- The National Institute of Justice has published several reports on novel techniques that are being investigated in order to improve forensic analysis. Take a look at the reports below to learn about some of the latest techniques that are being developed and to get a forecast of what techniques you may see coming soon to …
- The Impression & Pattern Evidence Symposium is taking place today through Thursday, August 9, 2012. The live program, sponsored by the National Institute of Justice (NIJ) Office of Justice Programs and the Federal Bureau of Investigation (FBI) Laboratory Division, is being streamed online here. The agenda is available here. Topics include the latest developments and …
- Crime scene forensics: How does it work?, 1/10/2012BBC News has posted a series of videos explaining how forensic tests are performed in crime labs on their Crime scene forensics: How does it work website. These short videos demonstrate various techniques including fingerprint comparisons, use of ninhydrin and superglue fuming (cyanoacrylate) to locate latent print evidence, firearm and projectile comparisons, and examination of …
Radio program that covers challenges to the reliability of fingerprint evidence, including bias. Includes coverage of the Brandon Mayfield case (from Mar. 10, 2011).
- Jury study evaluating how potential jurors react to different language used by fingerprint examiners to express their conclusions. Available for free download.
by Simon Cole, Journal of Criminal Law and Criminology, Vol. 95, No. 3, 2005 – Comprehensive review of what is known about the potential error rate of latent print identification. Includes all known cases of fingerprint misattributions. Examines proficiency test data as well as the profession’s and courts’ efforts to minimize or dismiss fingerprint error. Available for free download.
- Sworls and Whorls: Litigating Post-Conviction Claims of Fingerprint Misidentification after the NAS Report
by Jacqueline McMurtrie, , Utah Law Review, Vol 2010, No. 2. – addresses uniqueness, individualization and infallibility claims of fingerprint examination, the history of latent print individualization, recent legal challenges to latent print individualization, and the NAS report and its use in post-conviction claims based upon new developments in forensic science.
The National Forensic Science Technology Center created this website to explain in simplified terms the principles of each type of forensic analysis and how the analysis is performed. Topics include DNA, digital evidence, fingerprints, firearms, trace evidence, blood stains, and more.
Explains and demonstrates the ACE-V technique.
This website has videos demonstrating several techniques that are frequently used to develop and collect fingerprint evidence, including use of black powder, magnetic powder, Mikrosil and super glue fuming. The videos may contain some inaccurate information, but it is worthwhile to view the techniques that are used.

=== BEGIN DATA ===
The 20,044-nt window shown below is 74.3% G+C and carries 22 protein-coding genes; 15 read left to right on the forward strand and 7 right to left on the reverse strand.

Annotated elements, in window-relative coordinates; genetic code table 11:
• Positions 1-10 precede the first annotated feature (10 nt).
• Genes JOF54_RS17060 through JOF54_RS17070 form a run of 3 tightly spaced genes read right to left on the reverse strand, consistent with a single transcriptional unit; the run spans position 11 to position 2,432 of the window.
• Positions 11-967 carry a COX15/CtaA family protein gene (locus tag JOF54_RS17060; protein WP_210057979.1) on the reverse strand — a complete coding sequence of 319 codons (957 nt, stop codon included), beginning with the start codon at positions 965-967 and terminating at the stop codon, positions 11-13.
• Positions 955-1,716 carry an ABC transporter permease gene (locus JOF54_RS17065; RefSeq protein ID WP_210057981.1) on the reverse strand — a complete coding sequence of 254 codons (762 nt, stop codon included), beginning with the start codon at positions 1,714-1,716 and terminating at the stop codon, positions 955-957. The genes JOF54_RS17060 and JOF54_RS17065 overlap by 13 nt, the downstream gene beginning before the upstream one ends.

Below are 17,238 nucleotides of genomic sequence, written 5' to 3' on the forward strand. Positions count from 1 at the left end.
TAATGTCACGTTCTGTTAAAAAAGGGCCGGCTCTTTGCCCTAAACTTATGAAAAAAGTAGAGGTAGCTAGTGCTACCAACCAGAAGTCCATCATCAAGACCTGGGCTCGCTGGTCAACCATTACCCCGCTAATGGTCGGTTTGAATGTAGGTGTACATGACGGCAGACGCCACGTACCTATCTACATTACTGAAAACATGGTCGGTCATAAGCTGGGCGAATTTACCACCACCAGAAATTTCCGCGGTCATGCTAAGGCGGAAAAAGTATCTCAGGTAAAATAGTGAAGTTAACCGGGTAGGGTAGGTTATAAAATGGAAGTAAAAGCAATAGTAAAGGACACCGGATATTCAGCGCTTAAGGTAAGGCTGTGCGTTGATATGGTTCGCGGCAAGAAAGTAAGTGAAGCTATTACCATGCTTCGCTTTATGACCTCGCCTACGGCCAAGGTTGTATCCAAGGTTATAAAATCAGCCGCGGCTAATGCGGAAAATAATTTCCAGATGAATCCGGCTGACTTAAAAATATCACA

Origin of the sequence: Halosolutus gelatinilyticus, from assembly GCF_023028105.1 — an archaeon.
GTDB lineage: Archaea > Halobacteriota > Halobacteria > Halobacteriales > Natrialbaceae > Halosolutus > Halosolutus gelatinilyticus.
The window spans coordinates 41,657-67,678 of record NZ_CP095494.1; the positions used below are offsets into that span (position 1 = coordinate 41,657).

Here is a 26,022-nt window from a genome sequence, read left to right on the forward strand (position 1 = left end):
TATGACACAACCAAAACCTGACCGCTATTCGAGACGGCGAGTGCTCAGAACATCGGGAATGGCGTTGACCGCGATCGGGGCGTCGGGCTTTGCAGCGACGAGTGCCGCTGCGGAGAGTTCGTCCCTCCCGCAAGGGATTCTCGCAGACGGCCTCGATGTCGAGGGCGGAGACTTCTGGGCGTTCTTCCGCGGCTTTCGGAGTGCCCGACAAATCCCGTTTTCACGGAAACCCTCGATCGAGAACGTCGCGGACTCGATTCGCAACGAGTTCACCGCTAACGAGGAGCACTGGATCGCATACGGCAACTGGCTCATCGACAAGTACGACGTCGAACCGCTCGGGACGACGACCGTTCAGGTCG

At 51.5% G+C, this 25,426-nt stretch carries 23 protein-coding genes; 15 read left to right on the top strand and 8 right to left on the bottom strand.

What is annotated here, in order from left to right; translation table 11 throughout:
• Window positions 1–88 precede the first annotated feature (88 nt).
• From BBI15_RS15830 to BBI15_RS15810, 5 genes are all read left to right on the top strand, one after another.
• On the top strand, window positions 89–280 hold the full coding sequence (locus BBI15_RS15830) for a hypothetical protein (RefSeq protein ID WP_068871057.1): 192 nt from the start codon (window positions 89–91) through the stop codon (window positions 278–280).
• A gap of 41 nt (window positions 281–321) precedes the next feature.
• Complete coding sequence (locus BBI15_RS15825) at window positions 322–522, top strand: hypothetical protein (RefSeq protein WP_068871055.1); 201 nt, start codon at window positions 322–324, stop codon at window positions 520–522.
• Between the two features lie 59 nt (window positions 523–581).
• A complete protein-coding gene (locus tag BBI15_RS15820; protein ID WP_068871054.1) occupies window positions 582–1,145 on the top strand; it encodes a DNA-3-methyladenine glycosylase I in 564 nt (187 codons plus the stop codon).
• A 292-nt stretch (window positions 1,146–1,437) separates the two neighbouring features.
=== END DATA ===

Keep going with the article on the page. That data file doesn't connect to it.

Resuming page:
A collaboration between the Orlando Public Defender and the National Center for Forensic Science at UC Florida. The site has links to many helpful training videos that help attorneys understand forensic science evidence.
This Scientific Area Committee (part of the OSAC) has taken over the work previously done by the Scientific Working Group on Friction Ridge Analysis, Study and Technology (SWGFAST). It is a collaboration of practitioners working to improve discipline practices and build consensus standards for the field of friction ridge analysis.
Professional association for forensic identification disciplines including fingerprint analysis.
A fingerprint examiner’s site that collects information about AFIS, certification, Daubert challenges, trainings, and other topics, from the law enforcement perspective.
Sample direct and cross-examinations of various forensic witnesses, including a firearm/toolmark expert, fingerprint expert, pathologist, DNA expert, and other forensic experts.
In May 2004, the FBI arrested Oregon lawyer Brandon Mayfield based on an erroneous fingerprint identification. FBI analysts incorrectly identified a fingerprint left inside a plastic bag related to the Madrid train bombing as matching Mr. Mayfield.
Mr. Allen’s 1983 rape and murder conviction in MO was reversed in Nov. 2012, though the state is appealing the reversal. In this case, it was discovered that there are seven usable fingerprints from the crime scene that do not match anyone involved, though police testified at trial that the fingerprints matched the victim, the victim’s boyfriend, or the police office who responded to the scene.
Ms. Canen’s 2005 murder conviction in IN was overturned in Nov. 2012 after she spent eight years in prison. A fingerprint that was a crucial piece of evidence in the prosecution’s case against her was found not to be hers. An Arizona fingerprint expert discovered that a sheriff’s detective misidentified a fingerprint found on a pill bottle in the victim’s home.
In 1997, Scottish police constable Shirley McKie’s fingerprints were found at a crime scene that her department was investigating. After denying that she had ever been to the crime scene, she was found guilty of perjury and her reputation was ruined. It was determined in 1999 that the fingerprints were not hers and she was cleared of all charges.